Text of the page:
So What Is Real?

There is a newsletter I subscribe to because the guy seems to talk about reality and not what some sales dude wants to sell you.   Now the funny thing to me is that all these cable specialists of high dollar remedies for flawed playback are somehow going to magically change what you hear and will then rise above the abilities of the music file limitations and recording engineers. A dumb wire that is used to create the hi-res recordings so sought after is not somehow suitable for the playback of the same. The following is from Waldreps newsletter and I fully agree. I love this guy and he is a light shining through all the smoke and mirror BS of high end audio. I confess I too am a cable denier and incapable of hearing " further uptick in micro-dynamic jump " but love the delicious word salad these guys create to try to describe something that is not there. I can see the cable guy sitting there with his buddy. Wow did you hear that uptick in micro-dynamics!!  You just know that's how he would talk, right?
  As an aside here how does one become a professional listener? What is the criteria for attaining this lofty goal? How do you know when you have arrived and what governing authority sets down the requirements for such a thing so you know  you are not deceiving yourself and others? Is it a nebulous category that is assigned to you when you spend a certain level of money or do you have verifiable and provable abilities above the norm as recognized by a large group of people including recording industry engineers, professional sound installers and high end audio system owners? In other words anyone but cable sellers?

  The following is from "Dr. AIX Post for January 25, 2020"

 " Cable Nonsense

What is it that Art Linkletter used to say? Kids say the darndest things. Well, it seems some FB audio group administrators, audiophiles, high-end audio salespersons, audiophile society officials, and manufacturers also say things that make little or no sense when talking or posting about cables.

I usually steer clear of FB posts or online magazines that promote high-end audio cables. It's just never safe to present with science, established electrical engineering theory and practice, or objectiveness when cables are concerned. A recent exchange on a familiar FB audio group page resulted in a member calling me a "cable denier" because I advocated for science and physics in evaluating power cords.

The thread basically dismissed my comments because I'm a member of the professional audio engineering community. Audio equipment salespeople, FB administrators, high-end audio marketing managers, and the general audio buying public are claimed to be better and more reliable sources of information when it comes to recommending expensive accessories and cables. According to the gentleman below, they are capable of listening in ways that audio professionals can not.

One commenter wrote:

"Mark is a pro and speaks just like one, but he is not a professional LISTENER, like you (Writer's NOTE: the guy offering the ultra expensive power cords), I and so many others in the high-end industry. Interesting is that most so-called experts are also naysayers who work in the recording industry, not in the high-end industry."

What does this statement actually claim? That professional audio engineers and producers do not know how to listen? That spending one's professional life in front of speakers in a control room doesn't require listening?Maybe...just maybe...the engineers responsible for producing the recordings that are played back in these guys high-end systems are correct in their assessment of power cords and expensive USB/Ethernet cables. Image that!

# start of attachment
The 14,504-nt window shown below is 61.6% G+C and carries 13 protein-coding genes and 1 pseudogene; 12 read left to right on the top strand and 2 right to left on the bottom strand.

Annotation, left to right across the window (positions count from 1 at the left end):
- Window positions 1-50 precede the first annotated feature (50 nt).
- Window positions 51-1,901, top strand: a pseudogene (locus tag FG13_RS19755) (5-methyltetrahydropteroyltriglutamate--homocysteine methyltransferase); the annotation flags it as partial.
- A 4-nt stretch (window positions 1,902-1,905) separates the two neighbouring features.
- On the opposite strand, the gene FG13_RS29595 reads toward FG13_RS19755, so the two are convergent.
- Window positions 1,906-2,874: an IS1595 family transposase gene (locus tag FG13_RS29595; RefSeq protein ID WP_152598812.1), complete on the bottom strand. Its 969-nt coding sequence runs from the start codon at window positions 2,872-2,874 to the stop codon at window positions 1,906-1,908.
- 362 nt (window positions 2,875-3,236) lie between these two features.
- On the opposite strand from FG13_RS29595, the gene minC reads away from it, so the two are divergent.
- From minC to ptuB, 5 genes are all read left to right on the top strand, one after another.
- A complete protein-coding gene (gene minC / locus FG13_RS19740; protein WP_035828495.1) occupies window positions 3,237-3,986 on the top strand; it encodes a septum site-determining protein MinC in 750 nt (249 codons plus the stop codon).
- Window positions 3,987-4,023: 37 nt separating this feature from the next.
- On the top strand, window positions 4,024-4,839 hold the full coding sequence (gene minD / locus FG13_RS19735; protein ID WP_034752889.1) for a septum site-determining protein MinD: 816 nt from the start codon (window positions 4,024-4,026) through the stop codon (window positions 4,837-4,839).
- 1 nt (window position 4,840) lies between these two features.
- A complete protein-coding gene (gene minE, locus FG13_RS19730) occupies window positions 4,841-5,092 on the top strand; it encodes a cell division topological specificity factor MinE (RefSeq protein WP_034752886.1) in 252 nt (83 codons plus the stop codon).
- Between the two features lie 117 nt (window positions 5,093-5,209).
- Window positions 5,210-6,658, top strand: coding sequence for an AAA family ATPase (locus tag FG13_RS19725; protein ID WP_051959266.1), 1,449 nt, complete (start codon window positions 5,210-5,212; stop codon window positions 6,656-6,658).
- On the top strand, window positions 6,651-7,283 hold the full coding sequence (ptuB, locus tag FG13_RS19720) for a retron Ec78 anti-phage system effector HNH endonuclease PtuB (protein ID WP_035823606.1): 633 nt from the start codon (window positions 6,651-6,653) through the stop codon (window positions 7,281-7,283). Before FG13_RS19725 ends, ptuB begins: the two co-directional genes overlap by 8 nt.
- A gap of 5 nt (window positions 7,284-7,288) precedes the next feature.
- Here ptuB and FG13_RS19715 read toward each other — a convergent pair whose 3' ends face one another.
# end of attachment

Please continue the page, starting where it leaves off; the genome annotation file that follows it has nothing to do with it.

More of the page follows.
Can you really trust a gentlemen that just launched a new cable company that offers a 6-foot power cord for $3150? Oh and this person also believes that cables are directional! BTW They are not.

Here's a couple of additional comments...

"Cables can make a difference. I’m glad I can hear those differences it truly enhances the experience. I have been a dedicated audiophile and in the industry for over 45 years and have been able to identify those differences since my first experience with Smog Lifters in the 70’s. I search for and usually discover great products that deserve special attention by people looking for the last bit of resolution and coherency. I’m truly sorry for those that wouldn’t hear the difference."

Here's a comment from an individual that swapped a normal Ethernet cable for an expensive one.

"...the Vodka seemed to remove a layer of film for superior textural reveal. There was also a shade more tonal depth and recording space ‘air’. Most noticeable of all was a further uptick in micro-dynamic jump."

I don't know about you but I cringe when I hear people talk about audio in such terms. And this after listening to a commercial album and then stopping, swapping the cable and relistening. It's unbelievable.

I could pull quotes from cable reviews all afternoon but I think you get the point. When anyone starts spewing nonsense about power cords, digital interconnects, or network cables, run away. Keep your wallet in your pocket and unsubscribe from that group or online magazine. Their motivations are suspect. They either want to sell you something (usually at very high cost) or are dependent on advertising dollars from the companies they write about or the individuals they interview.


I apologize for not getting the numbers right. It was eight or nine different numbers (including 10X-30X) mentioned in the post so I lost track what related to what and what was saved and how.

In any case, it is an impressive endeavor to go through with the room. Most of the people would probably split $165000 between modifying an existing room and acquiring more expensive equipment although your approach is way more interesting. Why no windows? If I understood it correctly, and I might have missed it again, you would need artifical light and air flow all the time. That could be a problem in the long run, or during longer listening sessions. Is there an issue with that?